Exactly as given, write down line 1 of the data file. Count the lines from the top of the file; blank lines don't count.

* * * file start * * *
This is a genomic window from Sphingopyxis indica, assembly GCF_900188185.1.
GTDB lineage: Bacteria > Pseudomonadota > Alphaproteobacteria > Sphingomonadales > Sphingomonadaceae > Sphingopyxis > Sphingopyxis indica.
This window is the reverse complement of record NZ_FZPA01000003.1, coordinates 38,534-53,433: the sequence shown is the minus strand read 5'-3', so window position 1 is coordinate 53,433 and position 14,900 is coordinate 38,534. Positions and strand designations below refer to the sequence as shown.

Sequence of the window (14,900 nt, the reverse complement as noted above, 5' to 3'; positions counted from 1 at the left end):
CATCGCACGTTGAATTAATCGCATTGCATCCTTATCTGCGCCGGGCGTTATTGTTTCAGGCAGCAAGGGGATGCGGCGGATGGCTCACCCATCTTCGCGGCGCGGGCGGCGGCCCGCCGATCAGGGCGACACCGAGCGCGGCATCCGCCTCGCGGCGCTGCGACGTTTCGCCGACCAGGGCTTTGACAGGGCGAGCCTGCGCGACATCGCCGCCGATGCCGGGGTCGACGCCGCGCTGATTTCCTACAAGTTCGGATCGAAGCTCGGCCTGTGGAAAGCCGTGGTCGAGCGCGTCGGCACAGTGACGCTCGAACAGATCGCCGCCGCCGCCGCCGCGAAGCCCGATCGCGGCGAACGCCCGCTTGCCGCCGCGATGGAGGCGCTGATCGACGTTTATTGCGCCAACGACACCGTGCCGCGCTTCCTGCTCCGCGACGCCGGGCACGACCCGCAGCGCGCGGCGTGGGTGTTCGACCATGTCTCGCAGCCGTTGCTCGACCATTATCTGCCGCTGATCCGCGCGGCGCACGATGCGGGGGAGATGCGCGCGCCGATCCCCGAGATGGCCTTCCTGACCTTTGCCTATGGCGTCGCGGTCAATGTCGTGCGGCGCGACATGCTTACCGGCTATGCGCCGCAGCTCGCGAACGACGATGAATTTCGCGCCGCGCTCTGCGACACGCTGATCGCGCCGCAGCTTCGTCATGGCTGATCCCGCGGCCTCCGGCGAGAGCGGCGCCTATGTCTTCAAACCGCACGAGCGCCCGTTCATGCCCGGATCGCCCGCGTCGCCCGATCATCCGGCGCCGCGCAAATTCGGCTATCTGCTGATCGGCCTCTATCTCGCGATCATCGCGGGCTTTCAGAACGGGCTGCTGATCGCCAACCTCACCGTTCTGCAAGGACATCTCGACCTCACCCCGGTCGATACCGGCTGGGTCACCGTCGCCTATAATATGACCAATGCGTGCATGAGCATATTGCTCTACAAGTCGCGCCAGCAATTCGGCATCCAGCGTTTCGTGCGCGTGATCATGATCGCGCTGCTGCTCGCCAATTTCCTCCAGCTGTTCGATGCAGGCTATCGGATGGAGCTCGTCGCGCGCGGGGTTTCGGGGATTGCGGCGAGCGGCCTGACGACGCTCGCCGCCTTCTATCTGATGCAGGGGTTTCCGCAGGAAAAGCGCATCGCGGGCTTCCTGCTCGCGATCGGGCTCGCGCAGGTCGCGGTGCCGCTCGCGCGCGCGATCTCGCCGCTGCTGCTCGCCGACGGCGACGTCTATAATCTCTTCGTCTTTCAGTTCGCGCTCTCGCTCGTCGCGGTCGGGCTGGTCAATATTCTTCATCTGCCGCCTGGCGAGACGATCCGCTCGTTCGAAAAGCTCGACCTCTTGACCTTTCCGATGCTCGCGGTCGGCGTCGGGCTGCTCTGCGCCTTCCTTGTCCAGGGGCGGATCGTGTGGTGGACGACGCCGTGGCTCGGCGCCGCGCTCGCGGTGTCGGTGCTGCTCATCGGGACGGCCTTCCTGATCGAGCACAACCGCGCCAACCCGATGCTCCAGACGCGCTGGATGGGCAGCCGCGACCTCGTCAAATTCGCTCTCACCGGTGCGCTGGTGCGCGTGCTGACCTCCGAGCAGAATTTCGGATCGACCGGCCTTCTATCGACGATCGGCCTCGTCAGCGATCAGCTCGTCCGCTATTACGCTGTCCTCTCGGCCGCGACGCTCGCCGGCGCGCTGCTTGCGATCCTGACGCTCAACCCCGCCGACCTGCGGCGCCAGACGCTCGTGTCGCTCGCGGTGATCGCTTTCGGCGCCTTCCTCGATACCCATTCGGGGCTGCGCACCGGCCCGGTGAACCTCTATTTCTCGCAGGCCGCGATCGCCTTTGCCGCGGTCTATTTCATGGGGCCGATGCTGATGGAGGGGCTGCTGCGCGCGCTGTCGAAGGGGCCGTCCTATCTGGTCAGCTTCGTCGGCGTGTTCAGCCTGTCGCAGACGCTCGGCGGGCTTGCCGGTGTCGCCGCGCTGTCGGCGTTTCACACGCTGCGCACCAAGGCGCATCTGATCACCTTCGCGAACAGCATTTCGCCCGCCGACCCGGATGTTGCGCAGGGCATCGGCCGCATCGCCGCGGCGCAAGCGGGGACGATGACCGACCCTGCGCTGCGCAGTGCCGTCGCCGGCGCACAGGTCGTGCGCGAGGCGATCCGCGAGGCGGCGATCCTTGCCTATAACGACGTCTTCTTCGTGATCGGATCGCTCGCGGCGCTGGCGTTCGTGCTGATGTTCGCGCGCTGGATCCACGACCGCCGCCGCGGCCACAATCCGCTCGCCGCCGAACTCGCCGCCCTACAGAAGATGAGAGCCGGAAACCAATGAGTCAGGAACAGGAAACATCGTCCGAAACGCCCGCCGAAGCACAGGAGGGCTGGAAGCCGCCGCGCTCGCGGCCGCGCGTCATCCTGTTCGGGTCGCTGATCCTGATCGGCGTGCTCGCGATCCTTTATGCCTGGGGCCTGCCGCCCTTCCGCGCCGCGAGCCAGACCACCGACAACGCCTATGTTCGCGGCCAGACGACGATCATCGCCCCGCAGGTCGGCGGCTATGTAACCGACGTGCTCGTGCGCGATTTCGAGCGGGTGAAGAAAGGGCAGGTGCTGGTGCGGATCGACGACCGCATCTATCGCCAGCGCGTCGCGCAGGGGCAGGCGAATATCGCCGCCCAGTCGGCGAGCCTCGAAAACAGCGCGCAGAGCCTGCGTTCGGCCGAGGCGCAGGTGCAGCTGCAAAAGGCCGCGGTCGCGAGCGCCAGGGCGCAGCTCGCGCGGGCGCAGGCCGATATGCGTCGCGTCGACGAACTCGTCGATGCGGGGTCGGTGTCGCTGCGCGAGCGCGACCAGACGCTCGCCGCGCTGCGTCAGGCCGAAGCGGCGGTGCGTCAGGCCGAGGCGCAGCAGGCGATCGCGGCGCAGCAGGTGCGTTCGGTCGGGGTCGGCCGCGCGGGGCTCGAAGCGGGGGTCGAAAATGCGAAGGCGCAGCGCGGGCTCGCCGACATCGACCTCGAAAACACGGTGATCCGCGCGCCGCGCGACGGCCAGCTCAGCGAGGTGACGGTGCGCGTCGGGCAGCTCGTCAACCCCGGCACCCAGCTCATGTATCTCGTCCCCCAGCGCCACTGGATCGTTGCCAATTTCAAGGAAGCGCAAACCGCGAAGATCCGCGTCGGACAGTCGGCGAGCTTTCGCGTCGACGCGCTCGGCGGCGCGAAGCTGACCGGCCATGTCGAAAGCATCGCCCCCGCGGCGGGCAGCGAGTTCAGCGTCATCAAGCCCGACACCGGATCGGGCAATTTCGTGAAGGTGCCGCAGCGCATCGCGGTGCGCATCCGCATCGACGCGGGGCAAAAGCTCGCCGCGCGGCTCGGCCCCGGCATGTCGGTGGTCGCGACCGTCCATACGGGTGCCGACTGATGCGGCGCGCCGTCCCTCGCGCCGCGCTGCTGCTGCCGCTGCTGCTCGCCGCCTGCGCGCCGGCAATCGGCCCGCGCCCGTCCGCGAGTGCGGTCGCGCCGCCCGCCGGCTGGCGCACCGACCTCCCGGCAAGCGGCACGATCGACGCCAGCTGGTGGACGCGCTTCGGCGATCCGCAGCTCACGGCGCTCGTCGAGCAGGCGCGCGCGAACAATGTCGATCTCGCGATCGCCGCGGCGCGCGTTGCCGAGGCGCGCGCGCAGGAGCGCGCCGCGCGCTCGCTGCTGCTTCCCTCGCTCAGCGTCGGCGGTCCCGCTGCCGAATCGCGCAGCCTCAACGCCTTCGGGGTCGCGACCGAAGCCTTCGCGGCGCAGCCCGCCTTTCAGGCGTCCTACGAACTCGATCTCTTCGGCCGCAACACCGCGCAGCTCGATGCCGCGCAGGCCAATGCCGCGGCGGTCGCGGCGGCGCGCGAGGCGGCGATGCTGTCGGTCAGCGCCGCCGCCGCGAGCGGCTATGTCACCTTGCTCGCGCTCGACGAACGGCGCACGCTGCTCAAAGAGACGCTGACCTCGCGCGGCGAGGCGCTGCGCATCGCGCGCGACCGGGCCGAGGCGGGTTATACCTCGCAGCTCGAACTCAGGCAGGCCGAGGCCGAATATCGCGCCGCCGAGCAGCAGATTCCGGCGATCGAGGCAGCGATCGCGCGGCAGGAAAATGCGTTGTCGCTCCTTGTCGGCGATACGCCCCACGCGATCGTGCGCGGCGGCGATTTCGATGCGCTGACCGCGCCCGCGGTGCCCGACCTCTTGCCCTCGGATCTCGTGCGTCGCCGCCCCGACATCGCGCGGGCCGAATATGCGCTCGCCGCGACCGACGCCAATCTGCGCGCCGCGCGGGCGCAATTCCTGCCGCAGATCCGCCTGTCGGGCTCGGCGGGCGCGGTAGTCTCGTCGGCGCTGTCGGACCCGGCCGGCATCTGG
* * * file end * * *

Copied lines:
This is a genomic window from Sphingopyxis indica, assembly GCF_900188185.1.